Perhaps this is why attitudes toward sacrifice are either poor or religious in nature. The fact that we would even consider anything God asks of us as a sacrifice speaks to our spiritual condition. It should not be a sacrifice to be generous, kind, gentle, loving, but often it is for us. It becomes an extraordinary thing we do instead of a natural part of our day. So if we have trouble with the small sacrifices in our daily walk, what happens to us when we are called upon during extraordinary times? Do we rise to the occasion or disappear within our self-centered perspective?
Where are the heroes of the literature of old? Where is a Frodo Baggins, who rose above his lot in life, leaving behind his self-centered society to lay down his life for the benefit of everyone? Forget about literature, what about people like apostle Peter, Paul, John? Where are the Stephens; those who set aside their own interest for the benefit of the whole? What about Mary? Yes, what about the woman who was asked by God to give up everything she considered ordinary and important so that Jesus, the Son of God, could enter into our history and complete his mission.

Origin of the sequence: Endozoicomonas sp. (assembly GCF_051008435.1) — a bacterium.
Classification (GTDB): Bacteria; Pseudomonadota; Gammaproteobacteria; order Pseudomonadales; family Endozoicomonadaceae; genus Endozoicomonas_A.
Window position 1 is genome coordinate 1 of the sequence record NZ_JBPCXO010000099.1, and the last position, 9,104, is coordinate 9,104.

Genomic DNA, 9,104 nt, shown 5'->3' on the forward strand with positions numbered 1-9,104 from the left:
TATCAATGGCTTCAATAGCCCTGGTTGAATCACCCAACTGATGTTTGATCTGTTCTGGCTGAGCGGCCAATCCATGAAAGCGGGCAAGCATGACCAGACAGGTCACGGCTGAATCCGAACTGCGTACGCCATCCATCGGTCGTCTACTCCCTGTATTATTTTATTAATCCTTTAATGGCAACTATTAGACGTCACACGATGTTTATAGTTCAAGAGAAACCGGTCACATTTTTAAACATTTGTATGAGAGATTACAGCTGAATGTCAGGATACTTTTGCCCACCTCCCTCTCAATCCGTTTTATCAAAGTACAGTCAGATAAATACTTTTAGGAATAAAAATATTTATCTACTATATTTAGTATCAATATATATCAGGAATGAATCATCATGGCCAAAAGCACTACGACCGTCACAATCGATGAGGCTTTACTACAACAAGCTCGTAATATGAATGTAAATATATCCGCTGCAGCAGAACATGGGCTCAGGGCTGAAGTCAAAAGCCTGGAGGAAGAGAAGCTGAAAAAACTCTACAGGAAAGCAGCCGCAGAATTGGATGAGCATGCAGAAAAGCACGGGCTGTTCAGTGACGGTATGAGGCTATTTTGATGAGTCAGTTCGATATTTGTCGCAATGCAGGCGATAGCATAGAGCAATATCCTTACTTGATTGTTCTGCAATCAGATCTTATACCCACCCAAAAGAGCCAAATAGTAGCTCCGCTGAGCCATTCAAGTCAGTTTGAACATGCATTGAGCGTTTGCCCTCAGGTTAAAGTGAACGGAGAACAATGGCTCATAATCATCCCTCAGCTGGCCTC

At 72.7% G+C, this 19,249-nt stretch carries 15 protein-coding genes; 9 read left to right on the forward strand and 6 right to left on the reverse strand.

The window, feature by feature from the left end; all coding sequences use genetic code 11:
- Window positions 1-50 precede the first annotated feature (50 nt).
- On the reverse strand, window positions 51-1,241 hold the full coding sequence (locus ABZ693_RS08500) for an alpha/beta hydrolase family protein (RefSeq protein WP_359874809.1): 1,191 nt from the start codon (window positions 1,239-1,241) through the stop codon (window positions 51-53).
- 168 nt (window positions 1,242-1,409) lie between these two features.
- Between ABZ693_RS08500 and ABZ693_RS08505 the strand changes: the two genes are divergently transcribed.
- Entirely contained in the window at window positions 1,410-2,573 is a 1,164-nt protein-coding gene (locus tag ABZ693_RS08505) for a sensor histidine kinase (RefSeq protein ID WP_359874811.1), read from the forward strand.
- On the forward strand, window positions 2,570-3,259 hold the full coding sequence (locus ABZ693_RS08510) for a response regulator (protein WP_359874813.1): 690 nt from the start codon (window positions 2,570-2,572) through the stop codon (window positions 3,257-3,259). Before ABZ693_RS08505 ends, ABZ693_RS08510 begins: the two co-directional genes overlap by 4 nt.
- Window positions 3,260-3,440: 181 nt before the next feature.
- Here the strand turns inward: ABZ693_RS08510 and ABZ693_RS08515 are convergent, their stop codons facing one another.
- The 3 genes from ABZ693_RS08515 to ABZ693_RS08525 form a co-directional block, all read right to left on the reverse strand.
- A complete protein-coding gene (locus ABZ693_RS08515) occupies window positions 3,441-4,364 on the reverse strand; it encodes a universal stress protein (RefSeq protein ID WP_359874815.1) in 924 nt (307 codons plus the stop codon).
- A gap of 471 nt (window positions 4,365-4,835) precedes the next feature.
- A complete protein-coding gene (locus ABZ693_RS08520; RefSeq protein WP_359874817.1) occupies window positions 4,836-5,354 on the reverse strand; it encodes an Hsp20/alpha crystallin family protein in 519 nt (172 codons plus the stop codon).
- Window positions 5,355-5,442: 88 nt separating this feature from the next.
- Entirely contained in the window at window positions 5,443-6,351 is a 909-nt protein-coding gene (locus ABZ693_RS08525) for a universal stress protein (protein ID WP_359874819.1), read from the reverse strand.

Was this a sacrifice that God asked of Mary? Of course it was. Most of us know what was at risk for her. What if her fiancee rejected her? What about when society found out and people wanted to apply the law? What about the reputation of her family? It was a huge sacrifice to ask of someone so young, but to those who love and trust our God, we know this to be a privilege not a sacrifice. This is what we find in Mary who obviously loved the LORD God with all her being. Her's was not a song of complaint or regret but one of joy and thanksgiving:
We say that the Spirit Of Christmas is about giving instead of receiving, but the only sacrifice that is worth anything is what we "give unto the Lord". God has not told us to become humanistic in our attitude. He has told us to love as we have been loved; to forgive as we have been forgiven. Generosity in everything is a sure sign of someone who has given themselves fully to the Lord.
Jesus told us to not just love those who love us but to love those who hate us. The only way this is possible is when we understand that we love our God with our entire being and because of such we are loving him when we love everyone; we are giving to him when we give to others; we are serving and sacrificing to him when we serve and sacrifice for others. When we are doing these things because of God's love for us and ours for him, it is done with a genuine joy and attitude that shows we consider it a privilege.
Use this Christmas season as an opportunity to evaluate where to stand in your relationship with Jesus. What is your attitude? How self-absorbed are you? Who is shaping your perspective? Are you a Christian zombie? Or are you totally sold out to Jesus? Is it sacrifice or privilege?